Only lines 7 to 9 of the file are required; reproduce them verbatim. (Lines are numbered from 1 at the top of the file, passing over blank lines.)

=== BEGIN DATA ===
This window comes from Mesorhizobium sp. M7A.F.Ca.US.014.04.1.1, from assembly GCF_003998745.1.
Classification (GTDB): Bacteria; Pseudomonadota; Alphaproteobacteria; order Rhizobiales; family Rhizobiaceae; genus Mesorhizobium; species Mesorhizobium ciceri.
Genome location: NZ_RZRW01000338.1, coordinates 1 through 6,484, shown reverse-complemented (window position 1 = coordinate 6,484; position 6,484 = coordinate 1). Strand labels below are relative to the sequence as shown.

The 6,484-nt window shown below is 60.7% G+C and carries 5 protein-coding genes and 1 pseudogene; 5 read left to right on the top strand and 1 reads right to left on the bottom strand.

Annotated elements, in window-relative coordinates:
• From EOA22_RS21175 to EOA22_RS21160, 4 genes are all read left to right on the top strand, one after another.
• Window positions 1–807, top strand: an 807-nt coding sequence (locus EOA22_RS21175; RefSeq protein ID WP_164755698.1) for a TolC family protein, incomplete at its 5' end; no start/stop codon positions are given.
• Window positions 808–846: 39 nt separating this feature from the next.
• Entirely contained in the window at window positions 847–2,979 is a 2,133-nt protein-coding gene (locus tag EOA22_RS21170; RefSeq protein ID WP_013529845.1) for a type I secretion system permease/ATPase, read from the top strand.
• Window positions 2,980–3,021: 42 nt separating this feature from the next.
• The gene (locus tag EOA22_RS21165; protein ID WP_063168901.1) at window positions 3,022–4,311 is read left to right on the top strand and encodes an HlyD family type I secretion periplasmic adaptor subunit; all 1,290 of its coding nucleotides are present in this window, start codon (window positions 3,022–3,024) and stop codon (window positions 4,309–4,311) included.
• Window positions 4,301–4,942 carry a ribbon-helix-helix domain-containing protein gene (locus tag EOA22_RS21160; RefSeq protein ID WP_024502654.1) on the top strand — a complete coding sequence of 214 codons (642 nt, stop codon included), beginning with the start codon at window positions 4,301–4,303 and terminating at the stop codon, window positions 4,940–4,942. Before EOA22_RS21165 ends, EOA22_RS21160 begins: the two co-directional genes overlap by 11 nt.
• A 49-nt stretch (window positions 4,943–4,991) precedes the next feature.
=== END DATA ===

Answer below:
• Window positions 1–807, top strand: an 807-nt coding sequence (locus EOA22_RS21175; RefSeq protein ID WP_164755698.1) for a TolC family protein, incomplete at its 5' end; no start/stop codon positions are given.
• Window positions 808–846: 39 nt separating this feature from the next.
• Entirely contained in the window at window positions 847–2,979 is a 2,133-nt protein-coding gene (locus tag EOA22_RS21170; RefSeq protein ID WP_013529845.1) for a type I secretion system permease/ATPase, read from the top strand.